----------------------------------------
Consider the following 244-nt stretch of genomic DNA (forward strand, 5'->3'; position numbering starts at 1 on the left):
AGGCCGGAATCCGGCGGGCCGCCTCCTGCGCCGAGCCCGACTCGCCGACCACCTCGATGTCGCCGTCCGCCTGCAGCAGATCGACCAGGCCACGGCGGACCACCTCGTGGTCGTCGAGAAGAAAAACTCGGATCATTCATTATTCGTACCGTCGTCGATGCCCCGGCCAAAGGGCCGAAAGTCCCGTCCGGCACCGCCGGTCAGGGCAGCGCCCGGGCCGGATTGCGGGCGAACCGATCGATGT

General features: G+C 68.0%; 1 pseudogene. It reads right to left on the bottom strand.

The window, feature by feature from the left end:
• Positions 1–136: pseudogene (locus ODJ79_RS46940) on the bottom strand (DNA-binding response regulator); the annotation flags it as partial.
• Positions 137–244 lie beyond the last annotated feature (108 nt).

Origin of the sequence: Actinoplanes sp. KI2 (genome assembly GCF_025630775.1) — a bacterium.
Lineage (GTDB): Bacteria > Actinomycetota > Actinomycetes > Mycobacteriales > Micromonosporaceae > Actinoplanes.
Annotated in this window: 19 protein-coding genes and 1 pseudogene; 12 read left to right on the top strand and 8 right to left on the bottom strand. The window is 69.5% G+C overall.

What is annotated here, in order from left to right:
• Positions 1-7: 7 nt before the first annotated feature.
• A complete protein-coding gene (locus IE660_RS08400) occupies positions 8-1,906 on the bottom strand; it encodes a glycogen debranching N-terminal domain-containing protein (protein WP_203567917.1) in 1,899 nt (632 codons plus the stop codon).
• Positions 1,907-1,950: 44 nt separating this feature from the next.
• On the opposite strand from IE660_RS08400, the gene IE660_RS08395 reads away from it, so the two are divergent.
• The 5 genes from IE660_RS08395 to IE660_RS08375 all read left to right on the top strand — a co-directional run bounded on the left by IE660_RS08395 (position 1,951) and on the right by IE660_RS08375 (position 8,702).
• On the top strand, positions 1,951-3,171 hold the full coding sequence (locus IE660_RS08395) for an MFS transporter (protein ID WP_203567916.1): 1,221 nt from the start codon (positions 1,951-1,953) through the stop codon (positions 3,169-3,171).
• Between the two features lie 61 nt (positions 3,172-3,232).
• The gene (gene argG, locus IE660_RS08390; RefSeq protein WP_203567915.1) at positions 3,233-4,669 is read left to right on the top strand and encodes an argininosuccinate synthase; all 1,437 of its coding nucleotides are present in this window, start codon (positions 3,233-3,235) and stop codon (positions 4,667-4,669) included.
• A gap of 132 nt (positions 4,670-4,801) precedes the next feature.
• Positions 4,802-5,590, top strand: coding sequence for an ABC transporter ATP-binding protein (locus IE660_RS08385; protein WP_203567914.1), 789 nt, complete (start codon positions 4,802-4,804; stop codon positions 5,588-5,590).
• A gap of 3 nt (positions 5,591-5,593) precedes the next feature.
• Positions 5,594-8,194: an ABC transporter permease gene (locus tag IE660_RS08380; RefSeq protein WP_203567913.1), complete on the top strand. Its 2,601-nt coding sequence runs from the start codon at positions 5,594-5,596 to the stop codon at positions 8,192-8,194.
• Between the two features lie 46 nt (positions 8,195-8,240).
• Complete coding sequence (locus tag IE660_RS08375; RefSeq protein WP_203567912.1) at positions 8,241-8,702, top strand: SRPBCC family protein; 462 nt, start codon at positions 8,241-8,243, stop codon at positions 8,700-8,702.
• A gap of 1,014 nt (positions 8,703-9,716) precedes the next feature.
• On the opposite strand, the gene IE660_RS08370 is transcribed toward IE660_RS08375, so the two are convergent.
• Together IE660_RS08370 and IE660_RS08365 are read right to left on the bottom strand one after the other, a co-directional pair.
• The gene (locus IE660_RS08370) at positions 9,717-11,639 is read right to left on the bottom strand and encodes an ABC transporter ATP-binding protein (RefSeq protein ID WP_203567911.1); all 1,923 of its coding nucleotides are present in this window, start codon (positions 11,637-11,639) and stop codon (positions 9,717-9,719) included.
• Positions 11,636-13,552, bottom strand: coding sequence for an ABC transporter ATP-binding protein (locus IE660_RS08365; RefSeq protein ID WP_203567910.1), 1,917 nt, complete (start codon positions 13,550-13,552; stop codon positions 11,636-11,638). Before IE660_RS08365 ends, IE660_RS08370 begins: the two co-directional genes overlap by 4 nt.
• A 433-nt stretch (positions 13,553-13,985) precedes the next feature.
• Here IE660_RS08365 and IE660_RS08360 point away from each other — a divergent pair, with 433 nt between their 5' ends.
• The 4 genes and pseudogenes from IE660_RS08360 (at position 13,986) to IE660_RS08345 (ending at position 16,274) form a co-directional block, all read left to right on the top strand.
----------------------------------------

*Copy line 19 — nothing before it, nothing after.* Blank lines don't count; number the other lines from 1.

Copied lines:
• A gap of 132 nt (positions 4,670-4,801) precedes the next feature.